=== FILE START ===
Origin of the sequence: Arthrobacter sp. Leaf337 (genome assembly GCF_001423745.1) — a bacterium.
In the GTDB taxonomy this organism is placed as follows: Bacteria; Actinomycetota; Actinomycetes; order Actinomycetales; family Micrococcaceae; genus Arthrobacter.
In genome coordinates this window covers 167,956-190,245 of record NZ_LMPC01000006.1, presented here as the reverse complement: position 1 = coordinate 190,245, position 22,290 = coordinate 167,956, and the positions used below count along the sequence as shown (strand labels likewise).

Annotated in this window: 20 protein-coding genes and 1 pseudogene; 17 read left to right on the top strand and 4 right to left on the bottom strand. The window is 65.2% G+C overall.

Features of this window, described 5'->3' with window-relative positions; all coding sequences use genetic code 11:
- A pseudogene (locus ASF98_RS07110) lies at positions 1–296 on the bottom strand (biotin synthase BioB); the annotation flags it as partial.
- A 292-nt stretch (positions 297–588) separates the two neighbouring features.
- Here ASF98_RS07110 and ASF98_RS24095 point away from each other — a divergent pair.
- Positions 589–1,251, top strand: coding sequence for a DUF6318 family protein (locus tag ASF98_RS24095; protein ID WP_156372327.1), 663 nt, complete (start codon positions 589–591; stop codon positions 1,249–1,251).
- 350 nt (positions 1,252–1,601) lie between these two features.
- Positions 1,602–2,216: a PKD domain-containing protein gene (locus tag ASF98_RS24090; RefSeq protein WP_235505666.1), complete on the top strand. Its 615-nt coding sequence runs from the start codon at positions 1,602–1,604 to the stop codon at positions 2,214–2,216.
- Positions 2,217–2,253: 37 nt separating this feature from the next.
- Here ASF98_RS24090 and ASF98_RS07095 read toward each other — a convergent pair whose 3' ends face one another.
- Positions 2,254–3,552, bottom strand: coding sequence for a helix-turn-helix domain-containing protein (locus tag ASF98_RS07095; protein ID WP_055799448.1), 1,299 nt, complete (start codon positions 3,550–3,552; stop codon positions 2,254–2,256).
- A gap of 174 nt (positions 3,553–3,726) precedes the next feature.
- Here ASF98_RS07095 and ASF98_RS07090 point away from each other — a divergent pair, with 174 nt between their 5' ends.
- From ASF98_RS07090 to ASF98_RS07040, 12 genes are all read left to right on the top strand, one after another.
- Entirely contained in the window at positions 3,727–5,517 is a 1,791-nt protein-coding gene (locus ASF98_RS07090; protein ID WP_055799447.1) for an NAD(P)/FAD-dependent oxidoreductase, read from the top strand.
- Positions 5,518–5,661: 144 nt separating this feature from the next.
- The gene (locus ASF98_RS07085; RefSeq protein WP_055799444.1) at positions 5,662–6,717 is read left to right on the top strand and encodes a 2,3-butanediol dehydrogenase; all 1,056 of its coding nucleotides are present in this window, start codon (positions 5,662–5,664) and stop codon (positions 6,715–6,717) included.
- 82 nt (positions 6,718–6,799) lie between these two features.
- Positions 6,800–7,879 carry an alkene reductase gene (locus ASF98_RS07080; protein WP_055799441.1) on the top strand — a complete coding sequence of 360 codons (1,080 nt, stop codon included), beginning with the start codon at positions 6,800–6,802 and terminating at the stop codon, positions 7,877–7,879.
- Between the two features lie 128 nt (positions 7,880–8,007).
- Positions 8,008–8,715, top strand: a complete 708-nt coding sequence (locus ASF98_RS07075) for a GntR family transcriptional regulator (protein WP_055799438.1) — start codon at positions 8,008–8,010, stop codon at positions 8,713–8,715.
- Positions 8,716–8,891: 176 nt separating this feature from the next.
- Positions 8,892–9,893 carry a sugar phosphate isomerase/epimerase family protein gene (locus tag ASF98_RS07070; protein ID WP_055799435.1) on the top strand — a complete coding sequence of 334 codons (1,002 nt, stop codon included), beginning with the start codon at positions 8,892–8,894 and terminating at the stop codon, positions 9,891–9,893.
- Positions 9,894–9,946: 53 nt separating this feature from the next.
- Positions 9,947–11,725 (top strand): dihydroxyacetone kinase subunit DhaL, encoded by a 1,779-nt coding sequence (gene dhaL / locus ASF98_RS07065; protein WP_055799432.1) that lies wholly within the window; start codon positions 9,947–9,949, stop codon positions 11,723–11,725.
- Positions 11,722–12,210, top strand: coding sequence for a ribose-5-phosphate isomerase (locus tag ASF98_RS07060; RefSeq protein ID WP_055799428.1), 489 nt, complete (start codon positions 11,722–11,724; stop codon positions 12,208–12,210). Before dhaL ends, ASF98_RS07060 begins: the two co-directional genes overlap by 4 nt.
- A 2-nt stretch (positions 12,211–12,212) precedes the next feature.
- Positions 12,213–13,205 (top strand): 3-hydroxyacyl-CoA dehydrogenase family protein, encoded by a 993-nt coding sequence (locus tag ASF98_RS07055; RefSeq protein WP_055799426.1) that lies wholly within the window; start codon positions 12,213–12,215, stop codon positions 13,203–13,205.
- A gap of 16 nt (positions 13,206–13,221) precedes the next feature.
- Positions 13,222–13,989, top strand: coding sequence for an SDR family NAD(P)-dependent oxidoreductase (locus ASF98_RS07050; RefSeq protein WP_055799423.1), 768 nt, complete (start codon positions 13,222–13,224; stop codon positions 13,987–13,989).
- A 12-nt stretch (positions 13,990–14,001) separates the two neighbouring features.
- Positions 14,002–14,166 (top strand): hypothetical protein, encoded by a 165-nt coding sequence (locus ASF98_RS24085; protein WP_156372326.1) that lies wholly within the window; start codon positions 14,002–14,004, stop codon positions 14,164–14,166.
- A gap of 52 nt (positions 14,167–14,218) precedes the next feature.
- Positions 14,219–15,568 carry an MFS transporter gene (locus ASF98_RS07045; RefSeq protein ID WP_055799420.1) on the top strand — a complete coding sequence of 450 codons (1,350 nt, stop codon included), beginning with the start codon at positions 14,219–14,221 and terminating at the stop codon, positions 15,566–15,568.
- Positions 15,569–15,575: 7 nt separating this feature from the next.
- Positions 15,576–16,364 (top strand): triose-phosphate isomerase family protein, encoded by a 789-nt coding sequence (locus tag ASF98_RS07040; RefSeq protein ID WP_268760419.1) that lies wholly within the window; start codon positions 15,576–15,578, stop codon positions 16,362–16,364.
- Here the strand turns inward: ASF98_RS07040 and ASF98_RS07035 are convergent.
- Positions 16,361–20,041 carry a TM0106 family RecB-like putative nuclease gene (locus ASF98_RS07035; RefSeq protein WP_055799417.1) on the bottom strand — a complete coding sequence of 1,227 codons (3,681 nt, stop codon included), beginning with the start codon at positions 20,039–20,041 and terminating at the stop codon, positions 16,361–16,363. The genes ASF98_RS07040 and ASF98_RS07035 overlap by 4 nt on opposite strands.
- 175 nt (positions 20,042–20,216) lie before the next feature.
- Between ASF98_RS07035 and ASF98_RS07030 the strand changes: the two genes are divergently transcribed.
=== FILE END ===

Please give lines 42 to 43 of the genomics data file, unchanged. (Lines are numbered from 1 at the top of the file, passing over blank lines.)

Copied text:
- 175 nt (positions 20,042–20,216) lie before the next feature.
- Between ASF98_RS07035 and ASF98_RS07030 the strand changes: the two genes are divergently transcribed.